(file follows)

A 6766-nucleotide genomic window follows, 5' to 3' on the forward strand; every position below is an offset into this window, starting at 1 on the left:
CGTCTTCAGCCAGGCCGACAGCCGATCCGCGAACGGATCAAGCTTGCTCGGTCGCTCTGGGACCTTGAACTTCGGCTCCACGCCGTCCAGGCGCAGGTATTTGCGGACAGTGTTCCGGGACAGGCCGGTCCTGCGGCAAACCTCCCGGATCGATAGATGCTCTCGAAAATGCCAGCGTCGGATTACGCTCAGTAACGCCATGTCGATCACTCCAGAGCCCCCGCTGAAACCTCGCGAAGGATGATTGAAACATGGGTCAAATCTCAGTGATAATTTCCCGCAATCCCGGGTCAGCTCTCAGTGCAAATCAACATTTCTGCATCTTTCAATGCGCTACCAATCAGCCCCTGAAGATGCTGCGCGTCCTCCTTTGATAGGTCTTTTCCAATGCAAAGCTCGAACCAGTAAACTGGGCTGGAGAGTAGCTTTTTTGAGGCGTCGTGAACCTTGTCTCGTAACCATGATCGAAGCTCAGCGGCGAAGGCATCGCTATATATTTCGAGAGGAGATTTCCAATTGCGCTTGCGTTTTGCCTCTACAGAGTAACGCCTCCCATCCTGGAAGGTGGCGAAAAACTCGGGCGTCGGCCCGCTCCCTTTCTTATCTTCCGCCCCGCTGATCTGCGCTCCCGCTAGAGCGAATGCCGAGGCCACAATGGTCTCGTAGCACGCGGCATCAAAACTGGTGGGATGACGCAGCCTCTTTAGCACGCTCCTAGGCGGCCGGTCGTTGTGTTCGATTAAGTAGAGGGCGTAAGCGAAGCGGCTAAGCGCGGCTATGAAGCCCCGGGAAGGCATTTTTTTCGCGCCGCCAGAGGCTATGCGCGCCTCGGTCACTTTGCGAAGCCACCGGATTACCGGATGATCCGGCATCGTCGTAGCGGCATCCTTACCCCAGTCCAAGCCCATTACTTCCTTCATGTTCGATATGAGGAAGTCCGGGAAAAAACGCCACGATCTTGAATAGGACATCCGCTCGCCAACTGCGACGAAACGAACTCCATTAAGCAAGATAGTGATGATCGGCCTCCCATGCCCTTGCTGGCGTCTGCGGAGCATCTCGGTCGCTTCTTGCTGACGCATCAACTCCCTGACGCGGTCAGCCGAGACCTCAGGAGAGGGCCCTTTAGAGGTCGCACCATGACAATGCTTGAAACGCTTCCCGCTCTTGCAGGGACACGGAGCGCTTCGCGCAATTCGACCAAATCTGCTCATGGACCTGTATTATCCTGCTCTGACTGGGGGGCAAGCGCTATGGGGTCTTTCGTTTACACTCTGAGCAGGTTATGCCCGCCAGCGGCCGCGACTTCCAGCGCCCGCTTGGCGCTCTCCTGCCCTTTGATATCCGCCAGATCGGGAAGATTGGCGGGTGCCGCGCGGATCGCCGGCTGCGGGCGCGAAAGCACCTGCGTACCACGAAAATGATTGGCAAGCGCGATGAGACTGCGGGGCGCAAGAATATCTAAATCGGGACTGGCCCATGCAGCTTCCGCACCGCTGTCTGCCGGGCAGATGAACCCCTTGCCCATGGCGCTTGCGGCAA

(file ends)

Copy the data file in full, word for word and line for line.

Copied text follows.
A 6766-nucleotide genomic window follows, 5' to 3' on the forward strand; every position below is an offset into this window, starting at 1 on the left:
CGTCTTCAGCCAGGCCGACAGCCGATCCGCGAACGGATCAAGCTTGCTCGGTCGCTCTGGGACCTTGAACTTCGGCTCCACGCCGTCCAGGCGCAGGTATTTGCGGACAGTGTTCCGGGACAGGCCGGTCCTGCGGCAAACCTCCCGGATCGATAGATGCTCTCGAAAATGCCAGCGTCGGATTACGCTCAGTAACGCCATGTCGATCACTCCAGAGCCCCCGCTGAAACCTCGCGAAGGATGATTGAAACATGGGTCAAATCTCAGTGATAATTTCCCGCAATCCCGGGTCAGCTCTCAGTGCAAATCAACATTTCTGCATCTTTCAATGCGCTACCAATCAGCCCCTGAAGATGCTGCGCGTCCTCCTTTGATAGGTCTTTTCCAATGCAAAGCTCGAACCAGTAAACTGGGCTGGAGAGTAGCTTTTTTGAGGCGTCGTGAACCTTGTCTCGTAACCATGATCGAAGCTCAGCGGCGAAGGCATCGCTATATATTTCGAGAGGAGATTTCCAATTGCGCTTGCGTTTTGCCTCTACAGAGTAACGCCTCCCATCCTGGAAGGTGGCGAAAAACTCGGGCGTCGGCCCGCTCCCTTTCTTATCTTCCGCCCCGCTGATCTGCGCTCCCGCTAGAGCGAATGCCGAGGCCACAATGGTCTCGTAGCACGCGGCATCAAAACTGGTGGGATGACGCAGCCTCTTTAGCACGCTCCTAGGCGGCCGGTCGTTGTGTTCGATTAAGTAGAGGGCGTAAGCGAAGCGGCTAAGCGCGGCTATGAAGCCCCGGGAAGGCATTTTTTTCGCGCCGCCAGAGGCTATGCGCGCCTCGGTCACTTTGCGAAGCCACCGGATTACCGGATGATCCGGCATCGTCGTAGCGGCATCCTTACCCCAGTCCAAGCCCATTACTTCCTTCATGTTCGATATGAGGAAGTCCGGGAAAAAACGCCACGATCTTGAATAGGACATCCGCTCGCCAACTGCGACGAAACGAACTCCATTAAGCAAGATAGTGATGATCGGCCTCCCATGCCCTTGCTGGCGTCTGCGGAGCATCTCGGTCGCTTCTTGCTGACGCATCAACTCCCTGACGCGGTCAGCCGAGACCTCAGGAGAGGGCCCTTTAGAGGTCGCACCATGACAATGCTTGAAACGCTTCCCGCTCTTGCAGGGACACGGAGCGCTTCGCGCAATTCGACCAAATCTGCTCATGGACCTGTATTATCCTGCTCTGACTGGGGGGCAAGCGCTATGGGGTCTTTCGTTTACACTCTGAGCAGGTTATGCCCGCCAGCGGCCGCGACTTCCAGCGCCCGCTTGGCGCTCTCCTGCCCTTTGATATCCGCCAGATCGGGAAGATTGGCGGGTGCCGCGCGGATCGCCGGCTGCGGGCGCGAAAGCACCTGCGTACCACGAAAATGATTGGCAAGCGCGATGAGACTGCGGGGCGCAAGAATATCTAAATCGGGACTGGCCCATGCAGCTTCCGCACCGCTGTCTGCCGGGCAGATGAACCCCTTGCCCATGGCGCTTGCGGCAA